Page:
Residents plant mangroves on the coast of West Aceh District in Indonesia on Feb. 21, 2020. Mangroves play a crucial role in stabilizing the coastline, providing protection from storms, waves and tidal erosion. Dekyon Eon / Opn Images / Barcroft Media via Getty Images

Mangroves play a vital role in capturing carbon from the atmosphere. Mangrove forests are tremendous assets in the fight to stem the climate crisis. They store more carbon than a rainforest of the same size.

Read More Show Less
UN World Oceans Day is usually an invite-only affair at the UN headquarters in New York, but this year anyone can join in by following the live stream on the UNWOD website from 10 a.m. to 5 p.m. EST. https://unworldoceansday.org/

Monday is World Oceans Day, but how can you celebrate our blue planet while social distancing?

Read More Show Less
Cryptococcus yeasts (pictured), including ones that are hybrids, can cause life-threatening infections in primarily immunocompromised people. KATERYNA KON/SCIENCE PHOTO LIBRARY / Getty Images

By Jacob L. Steenwyk and Antonis Rokas

From the mythical minotaur to the mule, creatures created from merging two or more distinct organisms – hybrids – have played defining roles in human history and culture. However, not all hybrids are as fantastic as the minotaur or as dependable as the mule; in fact, some of them cause human diseases.

Read More Show Less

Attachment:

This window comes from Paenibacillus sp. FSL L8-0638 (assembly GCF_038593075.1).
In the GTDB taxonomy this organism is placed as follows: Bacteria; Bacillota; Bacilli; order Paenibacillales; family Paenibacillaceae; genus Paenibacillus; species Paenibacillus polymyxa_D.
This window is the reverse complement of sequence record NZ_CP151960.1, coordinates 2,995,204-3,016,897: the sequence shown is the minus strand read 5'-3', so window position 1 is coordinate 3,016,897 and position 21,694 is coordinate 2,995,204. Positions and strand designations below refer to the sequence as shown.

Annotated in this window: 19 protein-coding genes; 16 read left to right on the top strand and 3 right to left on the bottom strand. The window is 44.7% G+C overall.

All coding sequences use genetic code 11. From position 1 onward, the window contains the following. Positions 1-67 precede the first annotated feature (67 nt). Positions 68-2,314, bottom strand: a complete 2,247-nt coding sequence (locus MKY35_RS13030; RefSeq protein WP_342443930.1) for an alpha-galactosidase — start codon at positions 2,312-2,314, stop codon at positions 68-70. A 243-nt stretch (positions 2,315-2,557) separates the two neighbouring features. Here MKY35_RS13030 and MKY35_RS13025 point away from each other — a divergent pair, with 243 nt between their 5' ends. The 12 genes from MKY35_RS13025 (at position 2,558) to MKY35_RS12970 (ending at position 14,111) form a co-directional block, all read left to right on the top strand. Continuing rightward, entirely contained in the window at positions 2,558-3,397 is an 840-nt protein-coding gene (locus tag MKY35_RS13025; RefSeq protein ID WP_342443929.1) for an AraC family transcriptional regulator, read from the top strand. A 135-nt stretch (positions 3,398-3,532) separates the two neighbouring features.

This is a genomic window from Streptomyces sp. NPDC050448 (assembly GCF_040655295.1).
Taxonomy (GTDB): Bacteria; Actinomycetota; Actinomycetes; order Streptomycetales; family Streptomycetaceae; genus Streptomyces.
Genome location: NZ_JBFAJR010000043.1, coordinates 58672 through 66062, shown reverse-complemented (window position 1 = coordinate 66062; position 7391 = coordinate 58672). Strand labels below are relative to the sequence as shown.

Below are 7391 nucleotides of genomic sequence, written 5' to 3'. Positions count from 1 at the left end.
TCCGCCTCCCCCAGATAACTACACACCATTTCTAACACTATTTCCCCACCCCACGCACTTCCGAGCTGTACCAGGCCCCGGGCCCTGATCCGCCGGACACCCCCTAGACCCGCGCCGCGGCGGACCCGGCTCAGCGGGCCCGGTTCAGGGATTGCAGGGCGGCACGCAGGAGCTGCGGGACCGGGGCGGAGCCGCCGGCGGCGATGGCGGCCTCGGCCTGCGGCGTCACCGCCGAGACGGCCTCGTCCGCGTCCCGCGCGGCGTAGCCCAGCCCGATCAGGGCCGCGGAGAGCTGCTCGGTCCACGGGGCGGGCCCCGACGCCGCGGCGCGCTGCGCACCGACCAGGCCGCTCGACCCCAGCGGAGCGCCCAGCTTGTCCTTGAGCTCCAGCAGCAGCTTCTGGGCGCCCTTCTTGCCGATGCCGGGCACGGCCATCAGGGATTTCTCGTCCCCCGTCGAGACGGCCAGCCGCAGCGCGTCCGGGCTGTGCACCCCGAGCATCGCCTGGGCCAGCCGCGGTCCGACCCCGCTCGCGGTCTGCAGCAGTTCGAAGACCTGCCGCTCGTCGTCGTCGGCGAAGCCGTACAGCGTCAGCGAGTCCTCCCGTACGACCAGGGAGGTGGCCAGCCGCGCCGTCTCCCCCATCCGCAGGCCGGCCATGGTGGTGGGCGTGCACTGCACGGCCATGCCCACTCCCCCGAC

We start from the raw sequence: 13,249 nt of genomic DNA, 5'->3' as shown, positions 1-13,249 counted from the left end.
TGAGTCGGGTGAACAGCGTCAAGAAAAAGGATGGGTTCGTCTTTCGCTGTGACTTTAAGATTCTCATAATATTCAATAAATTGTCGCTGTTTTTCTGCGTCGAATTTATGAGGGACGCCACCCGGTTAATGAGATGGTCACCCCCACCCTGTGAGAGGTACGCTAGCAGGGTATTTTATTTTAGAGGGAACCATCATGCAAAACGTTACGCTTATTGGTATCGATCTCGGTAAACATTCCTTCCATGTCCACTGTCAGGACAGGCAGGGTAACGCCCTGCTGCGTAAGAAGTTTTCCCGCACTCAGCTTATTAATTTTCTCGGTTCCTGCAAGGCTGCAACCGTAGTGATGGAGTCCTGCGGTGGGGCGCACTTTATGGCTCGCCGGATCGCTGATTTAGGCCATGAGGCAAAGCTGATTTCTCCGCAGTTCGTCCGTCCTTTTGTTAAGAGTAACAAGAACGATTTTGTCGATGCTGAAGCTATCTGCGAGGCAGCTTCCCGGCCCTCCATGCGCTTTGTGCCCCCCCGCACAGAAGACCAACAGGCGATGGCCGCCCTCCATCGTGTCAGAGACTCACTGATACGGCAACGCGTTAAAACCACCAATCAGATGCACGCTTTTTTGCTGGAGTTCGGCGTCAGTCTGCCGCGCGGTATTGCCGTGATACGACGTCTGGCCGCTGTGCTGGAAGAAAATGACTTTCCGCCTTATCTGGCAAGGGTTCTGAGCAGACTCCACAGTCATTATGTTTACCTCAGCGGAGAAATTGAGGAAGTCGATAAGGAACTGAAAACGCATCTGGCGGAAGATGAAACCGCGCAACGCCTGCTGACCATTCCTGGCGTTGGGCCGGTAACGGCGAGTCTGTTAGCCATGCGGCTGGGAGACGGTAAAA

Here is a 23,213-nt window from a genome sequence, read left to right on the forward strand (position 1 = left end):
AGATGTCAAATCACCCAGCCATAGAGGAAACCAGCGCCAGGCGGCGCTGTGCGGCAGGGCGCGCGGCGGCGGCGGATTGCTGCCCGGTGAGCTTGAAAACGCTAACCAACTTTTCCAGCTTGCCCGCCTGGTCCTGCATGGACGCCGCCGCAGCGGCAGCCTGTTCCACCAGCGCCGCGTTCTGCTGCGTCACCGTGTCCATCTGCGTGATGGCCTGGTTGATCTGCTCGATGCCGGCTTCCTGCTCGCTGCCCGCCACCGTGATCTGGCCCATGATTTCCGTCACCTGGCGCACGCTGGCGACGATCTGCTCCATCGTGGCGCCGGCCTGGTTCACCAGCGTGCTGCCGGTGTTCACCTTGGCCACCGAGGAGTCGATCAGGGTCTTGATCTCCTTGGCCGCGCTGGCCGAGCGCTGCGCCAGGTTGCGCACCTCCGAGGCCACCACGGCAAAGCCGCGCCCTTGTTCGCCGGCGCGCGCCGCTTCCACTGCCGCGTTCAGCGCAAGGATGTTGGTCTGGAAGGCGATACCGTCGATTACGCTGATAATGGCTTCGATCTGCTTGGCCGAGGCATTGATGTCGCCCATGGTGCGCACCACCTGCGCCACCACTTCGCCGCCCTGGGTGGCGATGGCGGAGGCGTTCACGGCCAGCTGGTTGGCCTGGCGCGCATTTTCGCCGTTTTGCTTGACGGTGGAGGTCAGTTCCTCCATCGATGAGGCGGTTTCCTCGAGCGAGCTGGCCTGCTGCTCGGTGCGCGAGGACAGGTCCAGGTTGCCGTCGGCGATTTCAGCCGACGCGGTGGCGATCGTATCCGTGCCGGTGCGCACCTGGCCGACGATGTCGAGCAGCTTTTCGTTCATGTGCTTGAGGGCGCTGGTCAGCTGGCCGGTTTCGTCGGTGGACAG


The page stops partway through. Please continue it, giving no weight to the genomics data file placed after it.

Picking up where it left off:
National Trails Day 2020 is now titled In Solidarity, AHS Suspends Promotion of National Trails Day 2020. The American Hiking Society is seeking to amplify Black voices in the outdoor community and advocate for equal access to the outdoors. Klaus Vedfelt / DigitalVision / Getty Images

This Saturday, June 6, marks National Trails Day, an annual celebration of the remarkable recreational, scenic and hiking trails that crisscross parks nationwide. The event, which started in 1993, honors the National Trail System and calls for volunteers to help with trail maintenance in parks across the country.

Read More Show Less
Indigenous people from the Parque das Tribos community mourn the death of Chief Messias of the Kokama tribe from Covid-19, in Manaus, Brazil, on May 14, 2020. MICHAEL DANTAS / AFP / Getty Images

By John Letzing

This past Wednesday, when some previously hard-hit countries were able to register daily COVID-19 infections in the single digits, the Navajo Nation – a 71,000 square-kilometer (27,000-square-mile) expanse of the western US – reported 54 new cases of what's referred to locally as "Dikos Ntsaaígíí-19."

Read More Show Less

Trending

World Environment Day was put into motion almost fifty years ago by the United Nations as a response to a multitude of environmental threats. RicardoImagen / Getty Images

It's a different kind of World Environment Day this year. In prior years, it might have been enough to plant a tree, spend some extra time in the garden, or teach kids the importance of recycling. This year we have heavier tasks at hand. It's been months since we've been able to spend sufficient time outside, and as we lustfully watch the beauty of a new spring through our kitchen's glass windows, we have to decide how we'll interact with the natural world on our release, and how we can prevent, or be equipped to handle, future threats against our wellbeing.

Read More Show Less